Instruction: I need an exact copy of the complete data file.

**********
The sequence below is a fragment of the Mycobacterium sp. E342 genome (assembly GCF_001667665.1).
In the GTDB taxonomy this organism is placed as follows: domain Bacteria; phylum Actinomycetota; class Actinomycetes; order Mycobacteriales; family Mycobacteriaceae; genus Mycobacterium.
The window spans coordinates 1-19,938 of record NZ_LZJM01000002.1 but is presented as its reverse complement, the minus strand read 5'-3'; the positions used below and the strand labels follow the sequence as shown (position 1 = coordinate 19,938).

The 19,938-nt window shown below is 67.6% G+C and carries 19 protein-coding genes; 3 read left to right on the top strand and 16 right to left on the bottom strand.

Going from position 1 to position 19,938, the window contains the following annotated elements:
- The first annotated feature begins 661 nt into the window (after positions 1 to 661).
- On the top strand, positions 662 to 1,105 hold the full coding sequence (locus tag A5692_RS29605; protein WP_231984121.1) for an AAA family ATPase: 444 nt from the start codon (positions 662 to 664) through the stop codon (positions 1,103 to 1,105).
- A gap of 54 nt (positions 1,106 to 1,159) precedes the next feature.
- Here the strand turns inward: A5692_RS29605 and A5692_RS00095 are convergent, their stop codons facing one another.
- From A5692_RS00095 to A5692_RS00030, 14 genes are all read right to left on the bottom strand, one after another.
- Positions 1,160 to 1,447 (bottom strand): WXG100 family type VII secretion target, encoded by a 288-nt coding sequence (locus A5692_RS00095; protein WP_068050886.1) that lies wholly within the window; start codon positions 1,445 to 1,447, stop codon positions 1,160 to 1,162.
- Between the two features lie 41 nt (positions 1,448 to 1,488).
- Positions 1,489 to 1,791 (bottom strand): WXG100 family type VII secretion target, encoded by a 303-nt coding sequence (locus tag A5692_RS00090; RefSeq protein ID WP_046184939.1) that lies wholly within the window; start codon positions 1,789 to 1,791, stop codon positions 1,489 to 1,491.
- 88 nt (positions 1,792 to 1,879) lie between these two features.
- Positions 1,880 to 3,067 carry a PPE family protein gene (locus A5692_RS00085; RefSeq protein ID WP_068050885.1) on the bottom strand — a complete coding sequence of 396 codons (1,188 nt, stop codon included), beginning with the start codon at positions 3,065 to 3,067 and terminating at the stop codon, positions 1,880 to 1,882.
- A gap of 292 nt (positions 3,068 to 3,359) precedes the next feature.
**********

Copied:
The sequence below is a fragment of the Mycobacterium sp. E342 genome (assembly GCF_001667665.1).
In the GTDB taxonomy this organism is placed as follows: domain Bacteria; phylum Actinomycetota; class Actinomycetes; order Mycobacteriales; family Mycobacteriaceae; genus Mycobacterium.
The window spans coordinates 1-19,938 of record NZ_LZJM01000002.1 but is presented as its reverse complement, the minus strand read 5'-3'; the positions used below and the strand labels follow the sequence as shown (position 1 = coordinate 19,938).

The 19,938-nt window shown below is 67.6% G+C and carries 19 protein-coding genes; 3 read left to right on the top strand and 16 right to left on the bottom strand.

Going from position 1 to position 19,938, the window contains the following annotated elements:
- The first annotated feature begins 661 nt into the window (after positions 1 to 661).
- On the top strand, positions 662 to 1,105 hold the full coding sequence (locus tag A5692_RS29605; protein WP_231984121.1) for an AAA family ATPase: 444 nt from the start codon (positions 662 to 664) through the stop codon (positions 1,103 to 1,105).
- A gap of 54 nt (positions 1,106 to 1,159) precedes the next feature.
- Here the strand turns inward: A5692_RS29605 and A5692_RS00095 are convergent, their stop codons facing one another.
- From A5692_RS00095 to A5692_RS00030, 14 genes are all read right to left on the bottom strand, one after another.
- Positions 1,160 to 1,447 (bottom strand): WXG100 family type VII secretion target, encoded by a 288-nt coding sequence (locus A5692_RS00095; protein WP_068050886.1) that lies wholly within the window; start codon positions 1,445 to 1,447, stop codon positions 1,160 to 1,162.
- Between the two features lie 41 nt (positions 1,448 to 1,488).
- Positions 1,489 to 1,791 (bottom strand): WXG100 family type VII secretion target, encoded by a 303-nt coding sequence (locus tag A5692_RS00090; RefSeq protein ID WP_046184939.1) that lies wholly within the window; start codon positions 1,789 to 1,791, stop codon positions 1,489 to 1,491.
- 88 nt (positions 1,792 to 1,879) lie between these two features.
- Positions 1,880 to 3,067 carry a PPE family protein gene (locus A5692_RS00085; RefSeq protein ID WP_068050885.1) on the bottom strand — a complete coding sequence of 396 codons (1,188 nt, stop codon included), beginning with the start codon at positions 3,065 to 3,067 and terminating at the stop codon, positions 1,880 to 1,882.
- A gap of 292 nt (positions 3,068 to 3,359) precedes the next feature.